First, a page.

At around noon, we connected with our regional team, currently meeting in Belize, and talked through our next steps. … I traveled to the fire department and presented myself as the local Lutheran pastor and missionary ready and able to help. They were very receptive and brought me around to the different coordination centers so that I could pray for and talk to the dispatch teams and police officers.
From there they sent me to connect with the municipality who was trying to set up a refugee center in a stadium across town. Christel and I stopped by the church again to gather materials … and at that point could see the significant changes that the second quake had brought to the situation.
Rubble covered the street to the church from walls that had fallen off some neighboring buildings. …The cracks in the wall at church were much larger, confirming that we should not enter the building without an inspection, but fortunately, the majority of our disaster supplies are stored in the CARD (our Disaster Response and Mercy House) center, which is not set up yet with water or electricity but appears to have suffered minimal damage. We loaded the car up with tables, mercy literature, coloring books, a mic and speaker that operate on battery power, and whatever we could think of that might be useful.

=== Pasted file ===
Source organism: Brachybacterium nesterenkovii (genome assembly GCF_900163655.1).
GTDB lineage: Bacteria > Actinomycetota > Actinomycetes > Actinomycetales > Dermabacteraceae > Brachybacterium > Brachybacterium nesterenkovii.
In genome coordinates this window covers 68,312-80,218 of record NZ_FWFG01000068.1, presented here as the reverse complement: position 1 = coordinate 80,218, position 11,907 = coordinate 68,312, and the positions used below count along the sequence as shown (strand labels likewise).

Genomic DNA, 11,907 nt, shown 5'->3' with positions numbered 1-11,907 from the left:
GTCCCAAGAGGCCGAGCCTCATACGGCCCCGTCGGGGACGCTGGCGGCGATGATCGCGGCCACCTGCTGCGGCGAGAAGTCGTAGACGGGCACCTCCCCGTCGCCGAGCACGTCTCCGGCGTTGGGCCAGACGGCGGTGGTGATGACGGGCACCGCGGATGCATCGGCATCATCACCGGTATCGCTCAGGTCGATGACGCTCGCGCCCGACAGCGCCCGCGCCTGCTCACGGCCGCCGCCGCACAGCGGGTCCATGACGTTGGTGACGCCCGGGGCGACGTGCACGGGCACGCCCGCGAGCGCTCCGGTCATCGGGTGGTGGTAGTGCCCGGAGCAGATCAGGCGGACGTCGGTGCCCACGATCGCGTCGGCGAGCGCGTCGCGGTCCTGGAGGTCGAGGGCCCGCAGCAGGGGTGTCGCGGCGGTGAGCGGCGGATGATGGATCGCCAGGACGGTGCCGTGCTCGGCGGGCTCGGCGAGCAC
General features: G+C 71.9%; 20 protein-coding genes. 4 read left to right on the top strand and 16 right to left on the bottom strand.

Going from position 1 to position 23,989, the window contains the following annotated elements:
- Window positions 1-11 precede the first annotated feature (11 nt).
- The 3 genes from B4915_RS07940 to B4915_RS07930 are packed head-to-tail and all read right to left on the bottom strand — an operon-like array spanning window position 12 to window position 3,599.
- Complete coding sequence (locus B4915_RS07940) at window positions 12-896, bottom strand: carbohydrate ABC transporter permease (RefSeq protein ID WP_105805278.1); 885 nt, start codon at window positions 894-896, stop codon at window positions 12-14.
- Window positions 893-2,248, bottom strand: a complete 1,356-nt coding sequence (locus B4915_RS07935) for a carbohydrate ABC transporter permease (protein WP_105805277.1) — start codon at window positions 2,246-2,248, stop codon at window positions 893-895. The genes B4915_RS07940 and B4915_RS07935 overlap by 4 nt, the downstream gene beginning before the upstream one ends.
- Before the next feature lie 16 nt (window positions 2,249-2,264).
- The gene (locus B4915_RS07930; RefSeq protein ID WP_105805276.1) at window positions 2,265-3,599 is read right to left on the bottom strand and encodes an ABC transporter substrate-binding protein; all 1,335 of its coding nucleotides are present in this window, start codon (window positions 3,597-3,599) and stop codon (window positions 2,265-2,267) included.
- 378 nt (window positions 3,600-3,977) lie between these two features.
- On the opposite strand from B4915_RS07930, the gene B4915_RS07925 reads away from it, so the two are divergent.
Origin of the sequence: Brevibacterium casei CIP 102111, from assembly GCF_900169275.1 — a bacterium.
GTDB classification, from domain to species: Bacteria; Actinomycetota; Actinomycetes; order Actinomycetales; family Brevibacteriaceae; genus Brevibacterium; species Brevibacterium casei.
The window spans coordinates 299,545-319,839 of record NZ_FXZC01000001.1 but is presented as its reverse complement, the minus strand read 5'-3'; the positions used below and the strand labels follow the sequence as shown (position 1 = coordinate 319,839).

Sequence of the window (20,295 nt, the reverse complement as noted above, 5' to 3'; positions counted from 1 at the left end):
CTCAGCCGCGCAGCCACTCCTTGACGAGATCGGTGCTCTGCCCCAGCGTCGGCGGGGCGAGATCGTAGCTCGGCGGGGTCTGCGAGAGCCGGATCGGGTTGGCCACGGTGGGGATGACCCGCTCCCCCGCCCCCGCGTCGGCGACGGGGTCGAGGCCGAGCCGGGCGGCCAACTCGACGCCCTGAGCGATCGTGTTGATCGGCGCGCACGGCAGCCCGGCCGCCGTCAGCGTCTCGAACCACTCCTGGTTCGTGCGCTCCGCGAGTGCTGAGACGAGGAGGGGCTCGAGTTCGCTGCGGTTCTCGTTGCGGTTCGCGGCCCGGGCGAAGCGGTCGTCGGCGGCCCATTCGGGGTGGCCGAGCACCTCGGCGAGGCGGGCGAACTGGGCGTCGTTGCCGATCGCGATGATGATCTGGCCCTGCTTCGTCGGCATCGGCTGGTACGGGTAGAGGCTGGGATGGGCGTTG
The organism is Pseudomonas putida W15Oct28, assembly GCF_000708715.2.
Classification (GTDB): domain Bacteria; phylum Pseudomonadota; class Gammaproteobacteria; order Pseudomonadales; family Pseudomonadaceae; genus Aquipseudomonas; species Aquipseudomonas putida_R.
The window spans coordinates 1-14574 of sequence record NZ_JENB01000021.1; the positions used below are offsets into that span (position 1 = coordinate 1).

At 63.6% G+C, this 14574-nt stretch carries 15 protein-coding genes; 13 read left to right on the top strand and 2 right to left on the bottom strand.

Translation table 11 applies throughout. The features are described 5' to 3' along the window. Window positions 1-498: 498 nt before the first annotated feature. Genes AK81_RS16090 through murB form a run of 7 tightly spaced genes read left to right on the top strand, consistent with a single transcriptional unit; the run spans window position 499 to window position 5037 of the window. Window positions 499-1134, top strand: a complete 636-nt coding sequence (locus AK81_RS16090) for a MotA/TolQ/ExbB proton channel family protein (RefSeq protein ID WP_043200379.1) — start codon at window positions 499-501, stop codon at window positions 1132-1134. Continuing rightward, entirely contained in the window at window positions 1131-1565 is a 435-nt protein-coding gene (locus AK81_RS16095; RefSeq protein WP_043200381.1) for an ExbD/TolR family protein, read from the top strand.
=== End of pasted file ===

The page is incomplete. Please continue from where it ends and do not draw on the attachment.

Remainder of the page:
Before leaving for the camp, we went to check on the elderly living facility where we do our weekly visits. … It was heartbreaking to see the large cracks running up and down the front of the building, and we [were] told that the residents had been moved to the refugee center.
When we arrived at the [refugee] center, we saw people everywhere sleeping in their cars, sitting in circles with shocked and tired expressions, and generally disorganized. … The only organization was being handled by one of the municipality workers, who was heroically managing a disaster response center from scratch without much support. She had a handful of volunteers … but the situation was very complicated. The original plan had been to house people in the basketball stadium, which had a roof, but … with the [damage and] risk of additional quakes, it was no longer an option.